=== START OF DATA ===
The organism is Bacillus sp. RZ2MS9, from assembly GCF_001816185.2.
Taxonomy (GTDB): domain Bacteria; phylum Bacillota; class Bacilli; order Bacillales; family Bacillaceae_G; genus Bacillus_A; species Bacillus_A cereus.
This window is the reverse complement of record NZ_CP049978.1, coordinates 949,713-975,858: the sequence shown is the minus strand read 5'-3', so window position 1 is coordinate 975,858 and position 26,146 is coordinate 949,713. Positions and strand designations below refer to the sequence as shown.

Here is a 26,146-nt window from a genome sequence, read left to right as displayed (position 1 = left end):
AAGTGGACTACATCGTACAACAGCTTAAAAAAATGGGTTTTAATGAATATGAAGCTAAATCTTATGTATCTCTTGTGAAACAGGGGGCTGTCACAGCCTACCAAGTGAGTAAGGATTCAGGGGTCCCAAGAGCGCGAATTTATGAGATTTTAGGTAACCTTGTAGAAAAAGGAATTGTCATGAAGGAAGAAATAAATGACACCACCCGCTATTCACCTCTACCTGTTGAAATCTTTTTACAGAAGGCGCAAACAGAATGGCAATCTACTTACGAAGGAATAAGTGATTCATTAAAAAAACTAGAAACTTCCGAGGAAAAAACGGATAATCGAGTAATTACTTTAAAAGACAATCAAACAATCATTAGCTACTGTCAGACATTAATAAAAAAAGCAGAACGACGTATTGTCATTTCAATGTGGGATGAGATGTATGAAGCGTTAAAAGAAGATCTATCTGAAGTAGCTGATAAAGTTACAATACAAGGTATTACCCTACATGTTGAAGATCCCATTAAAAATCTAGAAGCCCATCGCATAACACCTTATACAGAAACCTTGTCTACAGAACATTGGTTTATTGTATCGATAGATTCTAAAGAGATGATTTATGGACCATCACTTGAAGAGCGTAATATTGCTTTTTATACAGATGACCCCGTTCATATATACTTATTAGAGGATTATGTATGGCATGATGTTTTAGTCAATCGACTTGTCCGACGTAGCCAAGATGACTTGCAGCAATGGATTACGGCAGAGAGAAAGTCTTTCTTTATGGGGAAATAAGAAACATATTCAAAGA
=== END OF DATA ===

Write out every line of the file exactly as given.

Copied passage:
The organism is Bacillus sp. RZ2MS9, from assembly GCF_001816185.2.
Taxonomy (GTDB): domain Bacteria; phylum Bacillota; class Bacilli; order Bacillales; family Bacillaceae_G; genus Bacillus_A; species Bacillus_A cereus.
This window is the reverse complement of record NZ_CP049978.1, coordinates 949,713-975,858: the sequence shown is the minus strand read 5'-3', so window position 1 is coordinate 975,858 and position 26,146 is coordinate 949,713. Positions and strand designations below refer to the sequence as shown.

Here is a 26,146-nt window from a genome sequence, read left to right as displayed (position 1 = left end):
AAGTGGACTACATCGTACAACAGCTTAAAAAAATGGGTTTTAATGAATATGAAGCTAAATCTTATGTATCTCTTGTGAAACAGGGGGCTGTCACAGCCTACCAAGTGAGTAAGGATTCAGGGGTCCCAAGAGCGCGAATTTATGAGATTTTAGGTAACCTTGTAGAAAAAGGAATTGTCATGAAGGAAGAAATAAATGACACCACCCGCTATTCACCTCTACCTGTTGAAATCTTTTTACAGAAGGCGCAAACAGAATGGCAATCTACTTACGAAGGAATAAGTGATTCATTAAAAAAACTAGAAACTTCCGAGGAAAAAACGGATAATCGAGTAATTACTTTAAAAGACAATCAAACAATCATTAGCTACTGTCAGACATTAATAAAAAAAGCAGAACGACGTATTGTCATTTCAATGTGGGATGAGATGTATGAAGCGTTAAAAGAAGATCTATCTGAAGTAGCTGATAAAGTTACAATACAAGGTATTACCCTACATGTTGAAGATCCCATTAAAAATCTAGAAGCCCATCGCATAACACCTTATACAGAAACCTTGTCTACAGAACATTGGTTTATTGTATCGATAGATTCTAAAGAGATGATTTATGGACCATCACTTGAAGAGCGTAATATTGCTTTTTATACAGATGACCCCGTTCATATATACTTATTAGAGGATTATGTATGGCATGATGTTTTAGTCAATCGACTTGTCCGACGTAGCCAAGATGACTTGCAGCAATGGATTACGGCAGAGAGAAAGTCTTTCTTTATGGGGAAATAAGAAACATATTCAAAGA